2011 GMC Sierra HD Denali: Has Ford’s Super Duty Met Its Match?

2011 GMC Sierra HD Denali

It was not quite a month ago that Ford released the specs for its all-new 2011 Super Duty, a machine most reasonable people would think should be capable of handling any project living on Earth might require.

Well, the engineers at GMC must not be reasonable people, because they have gone and outdone the spankin’ new Super Duty with their new Sierra HD Denali. Well, they’ve partly outdone it anyway.

The Super Duty still shines in some areas, while the Sierra kicks its tailpipe in others.

Let’s compare some specs, shall we?

2011 Ford Super DutyFord’s all-new 6.7-liter Power Stroke turbodiesel V8 produces 390 horsepower and 735 lb-ft of twist at 1,600 rpm. The F350, which is the closest competitor to the GMC equivalent, brings 21,600 pounds of towing capacity and 6,520 pounds of payload to the party.

GMC’s 6.6-liter Duramax turbodiesel has 397 horsepower and 765 lb-ft of torque at 1,600 rpm, beating Ford in both crucial numbers and laying claim to the power king title. But power doesn’t always equate to capability, as the Sierra HD Denali’s towing capacity comes in at 20,000 pounds and its payload limit is 6,335, both lower than the Super Duty’s.

Neither truck lists official fuel economy numbers, but GMC brags that the Sierra HD Denali can squeeze out 680 miles on the highway. A little simple math based on the truck’s 36-gallon fuel tank reveals cruising economy of nearly 19 mpg. Of course, that’s only if the 10-ton trailer stays home. Ford claims its fuel efficiency is class-leading, so we can only assume it’s somewhere close.

What the Sierra HD Denali does have over the Super Duty is that classically elegant, drilled-out four-bar chrome grille. It also features heated and cooled leather seats and a matching wood-trimmed heated steering wheel.

While the Super Duty brings a more in-your-face look of power, the Sierra HD Denali is more subdued and classy. I like it, and think GM did a fine job giving Ford a worthy opponent.

Would Ford’s slight advantage in towing and payload make a difference to you in deciding which truck to buy?


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  1. Heres my opinion. I had a LD denali. I got to see a 2011 demo truck at a local lot that they called people in see if they liked to order one. I didnt like it at all. Its basicly just a jacked up denali with a diesel. NOTHING is diffrent from the LD.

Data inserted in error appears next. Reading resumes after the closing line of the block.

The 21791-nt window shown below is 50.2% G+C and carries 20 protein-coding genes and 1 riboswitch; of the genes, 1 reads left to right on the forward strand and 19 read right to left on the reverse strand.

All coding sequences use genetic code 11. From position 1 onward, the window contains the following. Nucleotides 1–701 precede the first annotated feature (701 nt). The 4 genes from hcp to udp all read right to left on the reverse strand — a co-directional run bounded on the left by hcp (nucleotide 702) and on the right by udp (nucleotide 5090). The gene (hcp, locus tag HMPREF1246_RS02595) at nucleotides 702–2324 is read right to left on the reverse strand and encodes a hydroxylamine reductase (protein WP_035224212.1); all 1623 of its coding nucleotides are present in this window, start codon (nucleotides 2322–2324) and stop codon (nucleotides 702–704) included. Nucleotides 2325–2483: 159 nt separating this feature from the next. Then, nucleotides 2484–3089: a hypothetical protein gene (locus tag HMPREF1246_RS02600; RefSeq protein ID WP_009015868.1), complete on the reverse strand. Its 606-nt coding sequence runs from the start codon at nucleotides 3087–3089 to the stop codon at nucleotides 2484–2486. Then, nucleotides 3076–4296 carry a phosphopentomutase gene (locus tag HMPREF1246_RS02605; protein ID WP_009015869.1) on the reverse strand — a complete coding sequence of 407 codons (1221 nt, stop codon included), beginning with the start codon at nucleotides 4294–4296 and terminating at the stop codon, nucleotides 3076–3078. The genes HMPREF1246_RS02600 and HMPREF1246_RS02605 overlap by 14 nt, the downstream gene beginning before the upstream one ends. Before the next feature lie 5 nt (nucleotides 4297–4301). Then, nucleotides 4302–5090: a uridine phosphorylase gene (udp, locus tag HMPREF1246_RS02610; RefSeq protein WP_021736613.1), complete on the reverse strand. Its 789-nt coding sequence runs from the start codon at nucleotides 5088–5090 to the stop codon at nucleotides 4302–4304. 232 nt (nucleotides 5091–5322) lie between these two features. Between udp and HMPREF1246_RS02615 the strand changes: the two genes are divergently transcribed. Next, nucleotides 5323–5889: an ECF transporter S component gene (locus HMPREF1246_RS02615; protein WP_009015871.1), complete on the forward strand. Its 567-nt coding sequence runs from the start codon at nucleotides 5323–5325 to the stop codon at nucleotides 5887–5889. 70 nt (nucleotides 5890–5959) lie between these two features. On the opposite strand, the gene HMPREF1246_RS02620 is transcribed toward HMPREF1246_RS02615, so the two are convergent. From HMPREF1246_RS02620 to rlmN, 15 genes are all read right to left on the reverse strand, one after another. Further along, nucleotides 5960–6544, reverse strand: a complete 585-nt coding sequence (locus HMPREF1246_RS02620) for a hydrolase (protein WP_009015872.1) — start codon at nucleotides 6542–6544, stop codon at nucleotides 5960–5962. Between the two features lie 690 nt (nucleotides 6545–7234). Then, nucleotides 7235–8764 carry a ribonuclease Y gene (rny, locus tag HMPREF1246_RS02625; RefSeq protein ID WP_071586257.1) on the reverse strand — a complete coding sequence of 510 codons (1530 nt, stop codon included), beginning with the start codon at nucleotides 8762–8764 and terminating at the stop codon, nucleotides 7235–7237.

I now have a 2011 f250 kingranch. The 11’s also have the heated and cooled seats. There isnt a option on the denali hd you cannot get in a superduty now. The superduty tho does offer the KR seats which are IMO 10x better than the GMC ones, even the lariat ultimate f250.

  2. i love the new denali! i like that the fender flares are more tapered than the earlier models. and with more power and torque it makes them ever better than ford now! lots of people say that fords hold up better to abuse.. i beg to differ. the company i used to work for used all chevys and never had trouble! now in a denali style.. nice work!

  3. Oddly perhaps, I think that drilled-out grille makes the Denali look like a pimp truck. The trend towards semi-tractor front ends was cute way back when Chrysler first put them on Ram pickups, but the pickup truck manufacturers all seem to be in a race to see who can put a grille the size of a billboard on a truck. I can’t say that does much for the aerodynamics. Only a tiny percentage of truck buyers need these monsters with their horrible handling and ride, and I’m not sure if the minor difference in specs accounts for any real difference in highway performance. As I drove home today, I noticed the gas prices hitting $2.80 (which will jump in April when they switch to oxygenated fuel) and the diesel was over $3. That can’t help stimulate sales either, especially for those people who don’t really need such a large truck. Guess I’m getting old, though– I remember when buying a pickup truck involved deciding if you wanted to order an optional heater.

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